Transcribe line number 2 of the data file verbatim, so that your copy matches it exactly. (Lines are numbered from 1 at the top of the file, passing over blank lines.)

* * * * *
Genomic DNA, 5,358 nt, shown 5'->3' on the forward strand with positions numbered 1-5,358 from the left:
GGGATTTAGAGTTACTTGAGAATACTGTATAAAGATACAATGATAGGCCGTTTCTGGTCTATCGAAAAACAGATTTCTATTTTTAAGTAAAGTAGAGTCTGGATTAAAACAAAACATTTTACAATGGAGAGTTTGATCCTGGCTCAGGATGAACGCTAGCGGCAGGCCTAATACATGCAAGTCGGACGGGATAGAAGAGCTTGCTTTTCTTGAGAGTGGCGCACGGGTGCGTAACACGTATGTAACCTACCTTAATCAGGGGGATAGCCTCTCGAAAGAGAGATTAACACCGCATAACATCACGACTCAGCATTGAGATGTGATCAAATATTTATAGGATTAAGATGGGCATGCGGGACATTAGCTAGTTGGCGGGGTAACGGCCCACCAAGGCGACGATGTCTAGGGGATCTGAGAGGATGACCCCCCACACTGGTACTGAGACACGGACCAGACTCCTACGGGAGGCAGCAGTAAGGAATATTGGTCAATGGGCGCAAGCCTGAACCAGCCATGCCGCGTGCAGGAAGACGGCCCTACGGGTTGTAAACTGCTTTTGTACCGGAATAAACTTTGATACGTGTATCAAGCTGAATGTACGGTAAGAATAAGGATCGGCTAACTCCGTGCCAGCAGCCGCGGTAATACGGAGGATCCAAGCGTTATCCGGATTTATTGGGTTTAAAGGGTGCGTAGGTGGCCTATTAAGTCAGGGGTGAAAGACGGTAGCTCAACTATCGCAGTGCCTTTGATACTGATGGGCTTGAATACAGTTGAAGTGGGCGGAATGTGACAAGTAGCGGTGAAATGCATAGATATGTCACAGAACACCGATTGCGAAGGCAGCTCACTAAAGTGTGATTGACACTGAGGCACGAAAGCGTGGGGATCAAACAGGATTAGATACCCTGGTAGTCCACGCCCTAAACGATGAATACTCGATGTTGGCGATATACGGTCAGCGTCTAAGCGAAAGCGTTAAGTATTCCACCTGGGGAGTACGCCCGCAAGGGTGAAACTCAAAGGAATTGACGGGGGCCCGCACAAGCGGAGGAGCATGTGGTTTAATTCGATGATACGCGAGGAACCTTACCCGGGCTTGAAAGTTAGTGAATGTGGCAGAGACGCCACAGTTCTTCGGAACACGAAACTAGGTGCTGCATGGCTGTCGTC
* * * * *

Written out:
GGGATTTAGAGTTACTTGAGAATACTGTATAAAGATACAATGATAGGCCGTTTCTGGTCTATCGAAAAACAGATTTCTATTTTTAAGTAAAGTAGAGTCTGGATTAAAACAAAACATTTTACAATGGAGAGTTTGATCCTGGCTCAGGATGAACGCTAGCGGCAGGCCTAATACATGCAAGTCGGACGGGATAGAAGAGCTTGCTTTTCTTGAGAGTGGCGCACGGGTGCGTAACACGTATGTAACCTACCTTAATCAGGGGGATAGCCTCTCGAAAGAGAGATTAACACCGCATAACATCACGACTCAGCATTGAGATGTGATCAAATATTTATAGGATTAAGATGGGCATGCGGGACATTAGCTAGTTGGCGGGGTAACGGCCCACCAAGGCGACGATGTCTAGGGGATCTGAGAGGATGACCCCCCACACTGGTACTGAGACACGGACCAGACTCCTACGGGAGGCAGCAGTAAGGAATATTGGTCAATGGGCGCAAGCCTGAACCAGCCATGCCGCGTGCAGGAAGACGGCCCTACGGGTTGTAAACTGCTTTTGTACCGGAATAAACTTTGATACGTGTATCAAGCTGAATGTACGGTAAGAATAAGGATCGGCTAACTCCGTGCCAGCAGCCGCGGTAATACGGAGGATCCAAGCGTTATCCGGATTTATTGGGTTTAAAGGGTGCGTAGGTGGCCTATTAAGTCAGGGGTGAAAGACGGTAGCTCAACTATCGCAGTGCCTTTGATACTGATGGGCTTGAATACAGTTGAAGTGGGCGGAATGTGACAAGTAGCGGTGAAATGCATAGATATGTCACAGAACACCGATTGCGAAGGCAGCTCACTAAAGTGTGATTGACACTGAGGCACGAAAGCGTGGGGATCAAACAGGATTAGATACCCTGGTAGTCCACGCCCTAAACGATGAATACTCGATGTTGGCGATATACGGTCAGCGTCTAAGCGAAAGCGTTAAGTATTCCACCTGGGGAGTACGCCCGCAAGGGTGAAACTCAAAGGAATTGACGGGGGCCCGCACAAGCGGAGGAGCATGTGGTTTAATTCGATGATACGCGAGGAACCTTACCCGGGCTTGAAAGTTAGTGAATGTGGCAGAGACGCCACAGTTCTTCGGAACACGAAACTAGGTGCTGCATGGCTGTCGTC